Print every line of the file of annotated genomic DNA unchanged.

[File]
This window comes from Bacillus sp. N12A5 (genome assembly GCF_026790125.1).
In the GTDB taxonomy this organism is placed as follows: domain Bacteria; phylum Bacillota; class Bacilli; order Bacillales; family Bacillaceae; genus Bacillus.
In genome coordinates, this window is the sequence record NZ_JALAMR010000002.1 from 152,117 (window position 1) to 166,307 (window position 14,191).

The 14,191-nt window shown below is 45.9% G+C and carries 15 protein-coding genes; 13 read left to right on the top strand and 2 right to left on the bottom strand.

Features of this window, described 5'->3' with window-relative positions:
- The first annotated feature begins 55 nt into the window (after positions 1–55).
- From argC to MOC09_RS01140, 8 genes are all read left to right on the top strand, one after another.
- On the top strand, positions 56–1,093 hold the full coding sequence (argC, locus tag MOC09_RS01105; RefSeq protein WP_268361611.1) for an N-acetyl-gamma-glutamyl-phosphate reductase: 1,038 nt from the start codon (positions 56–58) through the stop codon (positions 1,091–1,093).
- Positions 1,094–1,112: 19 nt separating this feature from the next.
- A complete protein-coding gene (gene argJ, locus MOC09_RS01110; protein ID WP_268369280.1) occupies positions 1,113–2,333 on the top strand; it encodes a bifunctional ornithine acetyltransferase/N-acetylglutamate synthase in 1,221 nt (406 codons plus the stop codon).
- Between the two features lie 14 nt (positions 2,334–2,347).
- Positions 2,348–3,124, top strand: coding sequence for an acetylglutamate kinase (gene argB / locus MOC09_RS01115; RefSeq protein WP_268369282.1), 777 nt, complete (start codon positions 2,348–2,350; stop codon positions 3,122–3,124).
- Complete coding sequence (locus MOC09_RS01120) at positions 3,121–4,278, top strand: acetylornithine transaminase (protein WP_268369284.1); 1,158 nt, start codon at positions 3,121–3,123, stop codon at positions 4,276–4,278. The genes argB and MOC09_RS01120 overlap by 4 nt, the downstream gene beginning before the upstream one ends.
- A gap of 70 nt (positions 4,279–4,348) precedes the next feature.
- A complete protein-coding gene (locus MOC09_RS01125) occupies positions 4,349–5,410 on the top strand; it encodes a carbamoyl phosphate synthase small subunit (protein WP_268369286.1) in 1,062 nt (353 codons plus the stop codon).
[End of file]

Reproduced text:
This window comes from Bacillus sp. N12A5 (genome assembly GCF_026790125.1).
In the GTDB taxonomy this organism is placed as follows: domain Bacteria; phylum Bacillota; class Bacilli; order Bacillales; family Bacillaceae; genus Bacillus.
In genome coordinates, this window is the sequence record NZ_JALAMR010000002.1 from 152,117 (window position 1) to 166,307 (window position 14,191).

The 14,191-nt window shown below is 45.9% G+C and carries 15 protein-coding genes; 13 read left to right on the top strand and 2 right to left on the bottom strand.

Features of this window, described 5'->3' with window-relative positions:
- The first annotated feature begins 55 nt into the window (after positions 1–55).
- From argC to MOC09_RS01140, 8 genes are all read left to right on the top strand, one after another.
- On the top strand, positions 56–1,093 hold the full coding sequence (argC, locus tag MOC09_RS01105; RefSeq protein WP_268361611.1) for an N-acetyl-gamma-glutamyl-phosphate reductase: 1,038 nt from the start codon (positions 56–58) through the stop codon (positions 1,091–1,093).
- Positions 1,094–1,112: 19 nt separating this feature from the next.
- A complete protein-coding gene (gene argJ, locus MOC09_RS01110; protein ID WP_268369280.1) occupies positions 1,113–2,333 on the top strand; it encodes a bifunctional ornithine acetyltransferase/N-acetylglutamate synthase in 1,221 nt (406 codons plus the stop codon).
- Between the two features lie 14 nt (positions 2,334–2,347).
- Positions 2,348–3,124, top strand: coding sequence for an acetylglutamate kinase (gene argB / locus MOC09_RS01115; RefSeq protein WP_268369282.1), 777 nt, complete (start codon positions 2,348–2,350; stop codon positions 3,122–3,124).
- Complete coding sequence (locus MOC09_RS01120) at positions 3,121–4,278, top strand: acetylornithine transaminase (protein WP_268369284.1); 1,158 nt, start codon at positions 3,121–3,123, stop codon at positions 4,276–4,278. The genes argB and MOC09_RS01120 overlap by 4 nt, the downstream gene beginning before the upstream one ends.
- A gap of 70 nt (positions 4,279–4,348) precedes the next feature.
- A complete protein-coding gene (locus MOC09_RS01125) occupies positions 4,349–5,410 on the top strand; it encodes a carbamoyl phosphate synthase small subunit (protein WP_268369286.1) in 1,062 nt (353 codons plus the stop codon).